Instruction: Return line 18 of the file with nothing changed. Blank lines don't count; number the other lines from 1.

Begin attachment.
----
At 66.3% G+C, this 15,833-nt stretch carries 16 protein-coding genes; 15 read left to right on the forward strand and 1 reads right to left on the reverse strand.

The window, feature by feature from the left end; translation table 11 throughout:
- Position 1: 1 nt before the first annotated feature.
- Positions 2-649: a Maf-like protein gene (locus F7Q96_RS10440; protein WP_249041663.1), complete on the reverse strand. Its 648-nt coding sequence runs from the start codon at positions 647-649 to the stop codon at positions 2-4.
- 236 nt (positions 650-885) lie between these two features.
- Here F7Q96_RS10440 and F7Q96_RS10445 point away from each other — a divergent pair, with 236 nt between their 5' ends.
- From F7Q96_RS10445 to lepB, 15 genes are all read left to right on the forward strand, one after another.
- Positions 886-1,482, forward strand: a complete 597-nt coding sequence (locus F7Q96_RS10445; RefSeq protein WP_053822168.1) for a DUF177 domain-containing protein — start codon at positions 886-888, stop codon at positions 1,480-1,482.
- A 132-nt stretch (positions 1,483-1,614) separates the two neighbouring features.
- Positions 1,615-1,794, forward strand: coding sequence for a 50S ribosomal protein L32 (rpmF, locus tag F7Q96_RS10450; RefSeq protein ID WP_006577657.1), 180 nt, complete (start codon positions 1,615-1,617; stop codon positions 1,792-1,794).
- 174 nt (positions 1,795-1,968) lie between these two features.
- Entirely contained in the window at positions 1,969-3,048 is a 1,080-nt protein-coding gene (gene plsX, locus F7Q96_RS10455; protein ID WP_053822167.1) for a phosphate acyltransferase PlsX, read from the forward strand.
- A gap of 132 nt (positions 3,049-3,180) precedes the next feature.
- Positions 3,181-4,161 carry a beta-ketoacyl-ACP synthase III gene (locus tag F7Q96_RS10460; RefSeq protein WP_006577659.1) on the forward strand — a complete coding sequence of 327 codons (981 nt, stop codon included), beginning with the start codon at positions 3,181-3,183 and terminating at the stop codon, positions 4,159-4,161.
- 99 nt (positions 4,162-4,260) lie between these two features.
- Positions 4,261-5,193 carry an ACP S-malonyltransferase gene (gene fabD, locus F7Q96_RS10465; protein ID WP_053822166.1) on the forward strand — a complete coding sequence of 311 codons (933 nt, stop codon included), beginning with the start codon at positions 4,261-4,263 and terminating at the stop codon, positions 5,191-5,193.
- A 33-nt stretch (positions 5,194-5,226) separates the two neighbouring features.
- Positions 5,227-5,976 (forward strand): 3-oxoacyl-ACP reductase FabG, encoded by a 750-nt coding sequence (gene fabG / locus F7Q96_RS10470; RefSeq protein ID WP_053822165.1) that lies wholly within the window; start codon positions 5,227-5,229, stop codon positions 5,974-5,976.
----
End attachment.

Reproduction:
- Positions 5,227-5,976 (forward strand): 3-oxoacyl-ACP reductase FabG, encoded by a 750-nt coding sequence (gene fabG / locus F7Q96_RS10470; RefSeq protein ID WP_053822165.1) that lies wholly within the window; start codon positions 5,227-5,229, stop codon positions 5,974-5,976.